Ready Player One author Ernie Cline has sold the feature film rights of his next novel, Armada, to Universal Pictures. According to Variety the story features "a high-concept hook that offers the ultimate wish fulfillment to every video game fan on the planet."
I have no idea what that could mean but I'm intrigued! As of right now there are no other details. The novel is based on a 20-page proposal and the book rights have already sold to Cown Publishing. The movie is being produced by Scott Stuber's Bluegrass Films and Dan Farah's Farah Films banner.
Cline's Ready Player One, previously sold to Warner Bros. and they are currently putting together a movie production based on an adaptation written by Cline and scribe Eric Eason. For those of you who are fans of the author's work then I think this new Armada project is something to get excited about!
For those of you not familiar with Cline's Ready Player One, here's a description,
At once wildly original and stuffed with irresistible nostalgia, READY PLAYER ONE is a spectacularly genre-busting, ambitious, and charming debut—part quest novel, part love story, and part virtual space opera set in a universe where spell-slinging mages battle giant Japanese robots, entire planets are inspired by Blade Runner, and flying DeLoreans achieve light speed.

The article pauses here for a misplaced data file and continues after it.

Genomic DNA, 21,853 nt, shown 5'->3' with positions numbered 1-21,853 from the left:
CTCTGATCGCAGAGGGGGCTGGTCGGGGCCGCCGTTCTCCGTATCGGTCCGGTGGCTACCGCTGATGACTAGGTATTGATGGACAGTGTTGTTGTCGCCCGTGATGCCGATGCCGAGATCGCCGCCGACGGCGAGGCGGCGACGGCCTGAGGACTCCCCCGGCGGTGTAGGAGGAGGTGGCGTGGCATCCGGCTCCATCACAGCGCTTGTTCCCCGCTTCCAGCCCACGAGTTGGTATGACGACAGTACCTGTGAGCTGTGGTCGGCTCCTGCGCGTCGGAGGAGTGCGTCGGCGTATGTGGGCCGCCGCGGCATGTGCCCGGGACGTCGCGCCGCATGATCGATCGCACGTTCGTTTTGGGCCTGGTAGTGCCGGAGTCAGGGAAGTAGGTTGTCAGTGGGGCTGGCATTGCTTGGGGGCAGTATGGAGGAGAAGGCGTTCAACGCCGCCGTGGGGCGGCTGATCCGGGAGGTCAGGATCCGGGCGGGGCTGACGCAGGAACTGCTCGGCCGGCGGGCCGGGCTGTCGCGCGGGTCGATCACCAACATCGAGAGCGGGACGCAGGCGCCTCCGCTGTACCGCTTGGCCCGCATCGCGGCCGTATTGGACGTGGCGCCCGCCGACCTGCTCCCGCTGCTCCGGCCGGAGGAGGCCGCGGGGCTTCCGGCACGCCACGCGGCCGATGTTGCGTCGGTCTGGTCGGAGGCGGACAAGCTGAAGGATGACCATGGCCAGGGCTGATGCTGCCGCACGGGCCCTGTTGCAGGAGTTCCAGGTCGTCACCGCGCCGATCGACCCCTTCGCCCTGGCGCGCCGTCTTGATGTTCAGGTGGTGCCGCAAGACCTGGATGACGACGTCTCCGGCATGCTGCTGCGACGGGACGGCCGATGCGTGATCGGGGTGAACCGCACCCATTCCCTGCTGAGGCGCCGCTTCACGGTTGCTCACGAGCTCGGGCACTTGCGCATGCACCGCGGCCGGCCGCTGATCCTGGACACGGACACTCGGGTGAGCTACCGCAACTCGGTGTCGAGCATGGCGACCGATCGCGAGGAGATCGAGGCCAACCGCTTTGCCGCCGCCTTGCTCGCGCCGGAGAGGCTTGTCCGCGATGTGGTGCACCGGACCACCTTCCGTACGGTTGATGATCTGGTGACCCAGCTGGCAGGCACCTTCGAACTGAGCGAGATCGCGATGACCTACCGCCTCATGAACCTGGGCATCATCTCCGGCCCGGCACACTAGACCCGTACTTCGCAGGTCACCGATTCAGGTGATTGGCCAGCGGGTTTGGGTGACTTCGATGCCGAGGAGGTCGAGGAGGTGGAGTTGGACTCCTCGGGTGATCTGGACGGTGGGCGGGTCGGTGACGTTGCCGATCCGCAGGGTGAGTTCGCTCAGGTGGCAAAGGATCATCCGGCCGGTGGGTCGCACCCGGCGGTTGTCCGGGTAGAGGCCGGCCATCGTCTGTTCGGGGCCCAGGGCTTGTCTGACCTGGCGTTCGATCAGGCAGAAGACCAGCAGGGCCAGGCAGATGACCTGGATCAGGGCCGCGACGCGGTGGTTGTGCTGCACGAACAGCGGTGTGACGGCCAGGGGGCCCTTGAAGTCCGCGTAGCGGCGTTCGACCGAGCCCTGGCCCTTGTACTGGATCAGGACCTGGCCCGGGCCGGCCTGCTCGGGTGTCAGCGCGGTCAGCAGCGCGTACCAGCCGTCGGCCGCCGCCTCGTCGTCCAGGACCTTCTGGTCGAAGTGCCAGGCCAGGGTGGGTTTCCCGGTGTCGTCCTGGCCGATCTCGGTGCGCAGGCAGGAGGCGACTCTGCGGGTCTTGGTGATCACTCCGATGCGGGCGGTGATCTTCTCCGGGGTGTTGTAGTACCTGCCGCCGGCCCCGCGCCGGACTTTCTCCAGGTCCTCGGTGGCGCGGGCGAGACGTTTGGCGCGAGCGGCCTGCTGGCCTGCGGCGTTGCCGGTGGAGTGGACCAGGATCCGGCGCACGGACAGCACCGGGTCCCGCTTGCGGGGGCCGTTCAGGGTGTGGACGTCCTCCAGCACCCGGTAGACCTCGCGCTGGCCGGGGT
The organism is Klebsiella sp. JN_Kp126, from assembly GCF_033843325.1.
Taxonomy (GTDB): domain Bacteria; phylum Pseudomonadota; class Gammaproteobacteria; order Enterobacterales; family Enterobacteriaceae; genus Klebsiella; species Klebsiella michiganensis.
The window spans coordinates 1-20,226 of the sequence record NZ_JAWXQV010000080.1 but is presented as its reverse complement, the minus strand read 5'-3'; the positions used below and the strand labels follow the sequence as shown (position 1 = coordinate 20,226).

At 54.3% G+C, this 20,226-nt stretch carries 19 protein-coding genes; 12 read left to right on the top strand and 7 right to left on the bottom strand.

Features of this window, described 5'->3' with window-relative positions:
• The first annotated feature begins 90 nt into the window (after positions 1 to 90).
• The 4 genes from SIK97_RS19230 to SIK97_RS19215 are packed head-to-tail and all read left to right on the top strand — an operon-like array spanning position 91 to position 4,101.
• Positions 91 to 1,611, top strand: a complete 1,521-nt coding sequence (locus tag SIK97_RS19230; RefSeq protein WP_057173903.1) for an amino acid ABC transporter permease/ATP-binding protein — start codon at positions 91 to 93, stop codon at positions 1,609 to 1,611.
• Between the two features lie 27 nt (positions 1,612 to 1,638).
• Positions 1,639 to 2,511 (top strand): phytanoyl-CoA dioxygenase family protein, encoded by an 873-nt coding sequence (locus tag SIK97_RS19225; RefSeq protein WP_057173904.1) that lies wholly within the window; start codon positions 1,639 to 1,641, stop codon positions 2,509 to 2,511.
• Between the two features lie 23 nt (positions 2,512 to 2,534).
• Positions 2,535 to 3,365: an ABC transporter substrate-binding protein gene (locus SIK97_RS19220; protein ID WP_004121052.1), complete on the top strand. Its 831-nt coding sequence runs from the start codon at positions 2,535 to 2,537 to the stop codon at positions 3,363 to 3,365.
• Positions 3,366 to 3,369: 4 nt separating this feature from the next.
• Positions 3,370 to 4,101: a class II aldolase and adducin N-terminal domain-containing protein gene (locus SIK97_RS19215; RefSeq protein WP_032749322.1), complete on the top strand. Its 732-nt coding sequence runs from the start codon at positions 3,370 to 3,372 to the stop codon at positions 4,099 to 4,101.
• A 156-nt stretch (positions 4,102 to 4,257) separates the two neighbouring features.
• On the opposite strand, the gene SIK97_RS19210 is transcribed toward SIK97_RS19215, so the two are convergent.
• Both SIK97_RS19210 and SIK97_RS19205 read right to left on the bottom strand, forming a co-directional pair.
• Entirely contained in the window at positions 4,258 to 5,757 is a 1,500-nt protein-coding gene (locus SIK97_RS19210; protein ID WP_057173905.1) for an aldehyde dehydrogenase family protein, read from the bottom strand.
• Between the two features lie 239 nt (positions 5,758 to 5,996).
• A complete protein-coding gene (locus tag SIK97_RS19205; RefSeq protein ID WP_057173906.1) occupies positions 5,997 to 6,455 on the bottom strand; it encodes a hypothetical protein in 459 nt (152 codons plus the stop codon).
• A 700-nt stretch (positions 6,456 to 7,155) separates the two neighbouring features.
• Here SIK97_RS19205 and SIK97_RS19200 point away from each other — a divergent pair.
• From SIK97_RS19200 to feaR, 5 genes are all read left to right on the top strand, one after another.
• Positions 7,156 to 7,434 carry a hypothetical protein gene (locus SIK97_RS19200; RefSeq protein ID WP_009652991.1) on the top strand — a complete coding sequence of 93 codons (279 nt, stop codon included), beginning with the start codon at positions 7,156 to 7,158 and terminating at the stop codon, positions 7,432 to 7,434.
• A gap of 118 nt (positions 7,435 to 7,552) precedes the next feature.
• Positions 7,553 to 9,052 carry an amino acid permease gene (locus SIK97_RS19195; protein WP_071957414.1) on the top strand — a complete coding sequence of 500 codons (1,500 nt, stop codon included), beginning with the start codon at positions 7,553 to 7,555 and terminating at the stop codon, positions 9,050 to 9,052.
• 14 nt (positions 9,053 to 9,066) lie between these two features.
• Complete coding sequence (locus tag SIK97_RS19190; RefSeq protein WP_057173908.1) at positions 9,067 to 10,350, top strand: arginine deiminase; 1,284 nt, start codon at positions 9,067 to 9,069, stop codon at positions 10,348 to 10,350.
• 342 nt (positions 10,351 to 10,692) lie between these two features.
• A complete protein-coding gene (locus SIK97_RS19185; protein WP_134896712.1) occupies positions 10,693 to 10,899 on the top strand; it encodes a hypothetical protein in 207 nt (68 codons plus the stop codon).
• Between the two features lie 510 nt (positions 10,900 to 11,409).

It’s the year 2044, and the real world is an ugly place.
Like most of humanity, Wade Watts escapes his grim surroundings by spending his waking hours jacked into the OASIS, a sprawling virtual utopia that lets you be anything you want to be, a place where you can live and play and fall in love on any of ten thousand planets.
And like most of humanity, Wade dreams of being the one to discover the ultimate lottery ticket that lies concealed within this virtual world. For somewhere inside this giant networked playground, OASIS creator James Halliday has hidden a series of fiendish puzzles that will yield massive fortune—and remarkable power—to whoever can unlock them.
For years, millions have struggled fruitlessly to attain this prize, knowing only that Halliday’s riddles are based in the pop culture he loved—that of the late twentieth century. And for years, millions have found in this quest another means of escape, retreating into happy, obsessive study of Halliday’s icons. Like many of his contemporaries, Wade is as comfortable debating the finer points of John Hughes’s oeuvre, playing Pac-Man, or reciting Devo lyrics as he is scrounging power to run his OASIS rig.
And then Wade stumbles upon the first puzzle.
Suddenly the whole world is watching, and thousands of competitors join the hunt—among them certain powerful players who are willing to commit very real murder to beat Wade to this prize. Now the only way for Wade to survive and preserve everything he knows is to win. But to do so, he may have to leave behind his oh-so-perfect virtual existence and face up to life—and love—in the real world he’s always been so desperate to escape.